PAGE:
Liquor World CEO: ‘We had a tremendous economic impact plan for the city
By CHRIS HARRIS, CJ Staff Writer Commonwealth Journal
Wesley Morgan may not be opening up a Liquor World in Somerset anytime soon. But remember the name — you might be hearing it in the future.
“Our plan is still to come to Somerset, and we will be there as soon as we make some deal with somebody,” said Morgan, “as soon as they decide (the liquor business) is the wrong thing for them to be in.”
Morgan is the CEO of Liquor World, a high-volume alcoholic beverage retailer headquartered in Kentucky. In addition to its 27,000-square-foot headquarters in Richmond, Liquor World operates a 4,000-square-foot express store in Manchester.
But Morgan was seeking a presence in Somerset as well. As expressed to the Commonwealth Journal in September, the businessman had designed on spending $5 million to purchase and remodel the North Plaza Shopping Center on North U.S. 27, where Big Lots and Peddler’s Mall are currently located.
For now, at least, that won’t be happening. The Kentucky Office of Alcoholic Beverage Control (ABC) announced the five local businesses to be awarded Retail Liquor Package licenses — the certification needed to sell distilled spirits and wine in a commercial store setting. The state determined that only five of approximately 17 applicants would be awarded the limited “quota” licenses, based on Somerset’s size and what Kentucky ABC officials determined the market to be.
Morgan’s business Liquor World — along with similar competitor Liquor Mart, which also has a presence in Richmond along with neighboring communities like Danville and Lancaster — was in the hunt, but found themselves denied. The licenses were awarded to two national pharmacy chains with locations in Somerset — Rite-Aid and Walgreens — and three local business owners with smaller facilities than what Liquor World would be planning.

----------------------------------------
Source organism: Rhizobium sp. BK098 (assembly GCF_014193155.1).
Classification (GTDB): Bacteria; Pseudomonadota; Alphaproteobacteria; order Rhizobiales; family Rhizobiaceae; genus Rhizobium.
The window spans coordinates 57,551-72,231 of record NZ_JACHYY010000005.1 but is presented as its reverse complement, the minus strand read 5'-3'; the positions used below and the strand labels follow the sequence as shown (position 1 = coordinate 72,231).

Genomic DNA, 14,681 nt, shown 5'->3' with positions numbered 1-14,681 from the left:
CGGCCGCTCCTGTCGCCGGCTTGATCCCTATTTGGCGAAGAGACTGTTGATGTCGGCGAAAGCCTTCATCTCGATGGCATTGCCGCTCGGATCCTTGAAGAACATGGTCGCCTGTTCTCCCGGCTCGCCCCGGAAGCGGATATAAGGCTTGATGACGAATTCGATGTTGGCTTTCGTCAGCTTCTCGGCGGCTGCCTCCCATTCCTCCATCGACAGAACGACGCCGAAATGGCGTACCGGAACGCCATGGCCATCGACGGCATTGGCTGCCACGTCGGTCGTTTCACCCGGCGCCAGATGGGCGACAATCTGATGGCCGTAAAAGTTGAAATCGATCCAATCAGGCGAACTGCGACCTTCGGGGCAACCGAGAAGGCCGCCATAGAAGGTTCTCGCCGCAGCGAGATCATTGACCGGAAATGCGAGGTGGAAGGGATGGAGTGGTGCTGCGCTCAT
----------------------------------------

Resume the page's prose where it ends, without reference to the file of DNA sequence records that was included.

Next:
Morgan had previously said the Somerset Liquor World would hire between 15 and 25 employees from the local labor force.
Morgan described his feelings about the outcome as “disappointment with the ABC” and said that the local entrepreneurs would be hard-pressed to offer similar wide selection or sales numbers compared to his store.
“I don’t know how you get a license anymore,” said Morgan. “We had a tremendous economic impact plan for the city. Basically, who loses in this is the City of Somerset, because you can’t generate the kind of sales in small stores that you can in a 20,000-square-foot store.”
Added Morgan, “You won’t be able to walk into store and have all the variations of micro-brewed (products).. ... No one has the space for it.”
And it’s not just the liquor. In September, Morgan stated that his business was “in talks” with national restaurant chain Texas Roadhouse to put a location in the shopping center.
Later in the year, it was announced that Texas Roadhouse had struck a deal with developer Brook Ping’s company to locate further down U.S. 27, in the Stonegate Centre. Morgan said simply that the chain had “selected another location,” but added, “We had been talking to other restaurants.”
Said Morgan, “It wasn’t just (Liquor World that was of interest locally), but the purchase of the shopping center and the revitalization of the whole area.”
So why not go with Liquor World? “We were probably penalized because we sued the ABC over Corbin,” said Morgan. “That’s the only reason I can come up with (as to why) they’ve done what they’ve done.”
After being denied a license to open a store in Corbin, which recently went “wet” like Somerset, Morgan filed a lawsuit seeking to invalidate the issuing of the Retail Liquor Package licenses in that community, but it was dismissed in December in Franklin Circuit Court, as the judge said that Morgan lacked standing.
“We sued the ABC to make them look at some evidence where there were false applications filed (in Corbin),” said Morgan. “It’s not attacking ABC as much as the lack of following procedures. ... All we did was challenge and showed the ABC that the violations were there. It’s almost like a whistleblower penalty.”
Morgan said that the liquor business is a “competitive market” and said that many customers may still go out of town to buy liquor because it will be cheaper than in Somerset.
“(The current licensees) won’t be able to buy merchandise in larger quantities because they have no place to store it all; the stores are too small,” said Morgan. “Ninety percent of the time, Rite-Aid’s sell price is above our everyday price.
“The people of Pulaski County will pay that price for a while until we buy somebody out to get into Somerset,” he added. “We’ll have to get them after a year (approximately) before they understand they didn’t hit the lottery. They will find (a liquor store owner) doesn’t really pick the lottery unless you’ve major money to invest in inventory.”